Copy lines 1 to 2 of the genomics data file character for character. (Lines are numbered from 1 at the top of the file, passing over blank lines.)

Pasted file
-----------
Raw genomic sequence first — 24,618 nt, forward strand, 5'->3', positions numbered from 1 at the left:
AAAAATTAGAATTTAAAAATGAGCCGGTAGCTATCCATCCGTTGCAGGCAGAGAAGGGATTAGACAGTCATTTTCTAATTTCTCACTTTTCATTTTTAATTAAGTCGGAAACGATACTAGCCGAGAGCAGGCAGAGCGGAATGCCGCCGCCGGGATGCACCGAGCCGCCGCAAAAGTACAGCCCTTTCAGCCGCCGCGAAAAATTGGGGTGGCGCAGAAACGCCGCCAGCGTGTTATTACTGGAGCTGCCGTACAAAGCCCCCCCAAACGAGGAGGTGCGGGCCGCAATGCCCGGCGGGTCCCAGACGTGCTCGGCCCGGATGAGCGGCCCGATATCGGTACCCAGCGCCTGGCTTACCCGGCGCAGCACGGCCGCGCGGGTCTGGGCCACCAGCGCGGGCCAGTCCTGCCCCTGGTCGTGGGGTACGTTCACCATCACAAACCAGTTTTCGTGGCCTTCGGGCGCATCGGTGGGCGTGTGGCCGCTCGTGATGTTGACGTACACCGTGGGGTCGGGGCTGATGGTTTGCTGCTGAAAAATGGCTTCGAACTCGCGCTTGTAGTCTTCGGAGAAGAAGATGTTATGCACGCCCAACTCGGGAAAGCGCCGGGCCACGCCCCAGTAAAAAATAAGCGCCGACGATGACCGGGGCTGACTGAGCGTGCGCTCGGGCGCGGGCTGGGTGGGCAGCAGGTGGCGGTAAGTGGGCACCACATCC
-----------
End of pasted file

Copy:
Raw genomic sequence first — 24,618 nt, forward strand, 5'->3', positions numbered from 1 at the left:
AAAAATTAGAATTTAAAAATGAGCCGGTAGCTATCCATCCGTTGCAGGCAGAGAAGGGATTAGACAGTCATTTTCTAATTTCTCACTTTTCATTTTTAATTAAGTCGGAAACGATACTAGCCGAGAGCAGGCAGAGCGGAATGCCGCCGCCGGGATGCACCGAGCCGCCGCAAAAGTACAGCCCTTTCAGCCGCCGCGAAAAATTGGGGTGGCGCAGAAACGCCGCCAGCGTGTTATTACTGGAGCTGCCGTACAAAGCCCCCCCAAACGAGGAGGTGCGGGCCGCAATGCCCGGCGGGTCCCAGACGTGCTCGGCCCGGATGAGCGGCCCGATATCGGTACCCAGCGCCTGGCTTACCCGGCGCAGCACGGCCGCGCGGGTCTGGGCCACCAGCGCGGGCCAGTCCTGCCCCTGGTCGTGGGGTACGTTCACCATCACAAACCAGTTTTCGTGGCCTTCGGGCGCATCGGTGGGCGTGTGGCCGCTCGTGATGTTGACGTACACCGTGGGGTCGGGGCTGATGGTTTGCTGCTGAAAAATGGCTTCGAACTCGCGCTTGTAGTCTTCGGAGAAGAAGATGTTATGCACGCCCAACTCGGGAAAGCGCCGGGCCACGCCCCAGTAAAAAATAAGCGCCGACGATGACCGGGGCTGACTGAGCGTGCGCTCGGGCGCGGGCTGGGTGGGCAGCAGGTGGCGGTAAGTGGGCACCACATCC